Editorial 

Let them learn

Let them learn

Not too many years ago the state of Tennessee hiked its legal drinking age to 21. Why? Eighteen-year-olds were generally considered too immature to imbibe reasonably. They were considered more likely to get drunk, jump behind the wheel of a car, and hurt someone. They were also considered likely to guzzle drink after drink rapidly, in what is called “binge drinking,” and harm not only themselves, but others around them.

A recent piece in last Sunday’s New York Times Magazine, however, indicates that the raising of the drinking age in Tennessee, and similar acts by other state legislatures around the country, have instead witnessed unforeseen consequences. Rather than reduce the moderate consumption of alcohol by the 18- to 20-year-old crowd, the laws have caused the younger set to embark on crazed, stupid, behind-the-scenes chugging that is producing, in the words of the Times, a generation of “feral drunks.”

As proof, the author, Jack Hitt, relies on his own college experience, at the nearby University of the South in Sewanee. There, the author relates, drinking patterns during his college days 20 years ago involved temperate experimentation with alcohol. Often in the presence of professors and other adults, in reasonable social surroundings, students would gather to drink, converse, toast one another, and immerse themselves in a shroud of good cheer. Today, the author relates, students who are not of legal age instead often travel off campus, or gather somewhere deep in the woods, where they quickly polish off excessive amounts of alcohol. So impaired, they then travel back onto campus where they attend parties at which they are not allowed to drink. In a couple of instances, students have met with injury as a result of their closeted conduct.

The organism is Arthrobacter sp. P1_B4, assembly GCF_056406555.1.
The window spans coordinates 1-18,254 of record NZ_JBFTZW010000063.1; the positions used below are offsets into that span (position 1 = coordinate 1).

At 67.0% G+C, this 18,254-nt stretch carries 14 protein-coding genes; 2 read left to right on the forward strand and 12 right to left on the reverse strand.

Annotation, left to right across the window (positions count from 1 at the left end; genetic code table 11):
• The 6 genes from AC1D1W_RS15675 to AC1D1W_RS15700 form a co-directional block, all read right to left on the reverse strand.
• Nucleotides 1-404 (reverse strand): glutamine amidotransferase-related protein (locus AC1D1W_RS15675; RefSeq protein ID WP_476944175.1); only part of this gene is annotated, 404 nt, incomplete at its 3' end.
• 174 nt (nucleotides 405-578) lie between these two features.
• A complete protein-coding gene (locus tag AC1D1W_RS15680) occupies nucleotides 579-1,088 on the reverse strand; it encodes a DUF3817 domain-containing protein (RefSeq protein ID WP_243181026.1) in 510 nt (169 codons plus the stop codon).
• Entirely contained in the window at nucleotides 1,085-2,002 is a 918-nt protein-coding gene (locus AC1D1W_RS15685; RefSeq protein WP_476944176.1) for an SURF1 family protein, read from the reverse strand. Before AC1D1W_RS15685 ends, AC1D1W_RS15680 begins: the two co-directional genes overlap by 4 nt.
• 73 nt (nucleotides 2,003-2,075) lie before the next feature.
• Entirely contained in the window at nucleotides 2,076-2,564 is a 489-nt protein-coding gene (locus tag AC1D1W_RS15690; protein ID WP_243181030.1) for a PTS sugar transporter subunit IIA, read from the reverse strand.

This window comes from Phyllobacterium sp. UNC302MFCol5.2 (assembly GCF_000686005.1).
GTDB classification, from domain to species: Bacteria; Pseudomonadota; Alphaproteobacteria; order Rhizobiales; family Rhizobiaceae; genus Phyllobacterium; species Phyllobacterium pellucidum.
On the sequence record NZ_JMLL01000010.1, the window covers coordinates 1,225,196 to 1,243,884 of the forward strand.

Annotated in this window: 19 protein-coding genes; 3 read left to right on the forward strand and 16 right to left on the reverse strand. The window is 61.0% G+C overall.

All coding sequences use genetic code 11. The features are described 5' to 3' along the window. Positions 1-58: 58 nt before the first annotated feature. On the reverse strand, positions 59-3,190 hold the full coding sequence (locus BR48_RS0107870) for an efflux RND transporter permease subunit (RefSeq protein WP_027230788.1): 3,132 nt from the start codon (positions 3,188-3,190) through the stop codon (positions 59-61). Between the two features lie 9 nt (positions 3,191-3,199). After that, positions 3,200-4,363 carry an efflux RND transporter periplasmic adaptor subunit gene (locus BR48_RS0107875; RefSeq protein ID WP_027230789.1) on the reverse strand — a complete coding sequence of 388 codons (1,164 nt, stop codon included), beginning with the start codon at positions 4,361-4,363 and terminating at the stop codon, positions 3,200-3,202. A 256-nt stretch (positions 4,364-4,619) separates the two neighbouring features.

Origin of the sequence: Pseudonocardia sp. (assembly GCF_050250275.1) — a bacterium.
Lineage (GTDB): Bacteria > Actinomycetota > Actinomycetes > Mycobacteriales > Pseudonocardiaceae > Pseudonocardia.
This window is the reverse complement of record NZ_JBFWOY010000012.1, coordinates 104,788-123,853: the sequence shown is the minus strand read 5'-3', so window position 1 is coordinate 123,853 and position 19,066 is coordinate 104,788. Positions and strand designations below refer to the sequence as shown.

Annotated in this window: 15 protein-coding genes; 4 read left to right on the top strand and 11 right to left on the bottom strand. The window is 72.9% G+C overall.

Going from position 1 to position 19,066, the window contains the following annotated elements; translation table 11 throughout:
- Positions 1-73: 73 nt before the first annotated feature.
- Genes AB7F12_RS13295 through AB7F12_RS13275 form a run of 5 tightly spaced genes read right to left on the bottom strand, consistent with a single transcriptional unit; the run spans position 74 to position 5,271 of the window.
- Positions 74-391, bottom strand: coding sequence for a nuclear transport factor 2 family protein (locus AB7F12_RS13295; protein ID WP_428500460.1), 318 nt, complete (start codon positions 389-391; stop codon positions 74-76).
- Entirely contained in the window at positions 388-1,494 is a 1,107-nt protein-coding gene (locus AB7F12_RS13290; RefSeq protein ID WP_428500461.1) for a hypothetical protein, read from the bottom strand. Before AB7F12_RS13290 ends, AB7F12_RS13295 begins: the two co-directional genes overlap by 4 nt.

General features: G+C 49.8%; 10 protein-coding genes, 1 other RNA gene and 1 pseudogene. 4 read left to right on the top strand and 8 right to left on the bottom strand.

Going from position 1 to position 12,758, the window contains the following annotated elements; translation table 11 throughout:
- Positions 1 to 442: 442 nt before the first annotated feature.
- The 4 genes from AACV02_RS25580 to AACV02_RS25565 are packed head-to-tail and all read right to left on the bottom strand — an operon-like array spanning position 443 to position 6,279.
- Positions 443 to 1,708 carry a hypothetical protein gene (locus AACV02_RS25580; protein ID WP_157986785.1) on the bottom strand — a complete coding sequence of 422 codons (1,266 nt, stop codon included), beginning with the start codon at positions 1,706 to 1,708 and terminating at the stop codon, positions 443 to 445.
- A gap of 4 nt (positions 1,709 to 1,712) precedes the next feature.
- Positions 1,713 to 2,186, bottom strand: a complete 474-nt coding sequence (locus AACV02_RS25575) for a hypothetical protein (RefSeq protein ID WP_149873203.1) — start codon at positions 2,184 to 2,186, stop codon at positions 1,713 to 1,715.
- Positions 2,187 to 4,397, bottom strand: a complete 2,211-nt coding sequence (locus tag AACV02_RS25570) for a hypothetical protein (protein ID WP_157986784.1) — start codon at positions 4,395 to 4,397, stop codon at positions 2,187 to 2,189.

One of the unfortunate byproducts of the nation’s current conservative mood swing is the attempt to legislate good conduct and responsible behavior. The correct way to teach young people to drink is not, however, to push them into doing stupid things. In Europe, where alcoholism rates are much lower, drinking ages do not even exist in some countries. There, young people are raised in environments where, at an early age, they learn things about responsible consumption and the dangers of excess.

We would be wise to revisit our drinking laws. If 18-year-olds can go to war, and if they can vote, they certainly deserve the right to drink responsibly.

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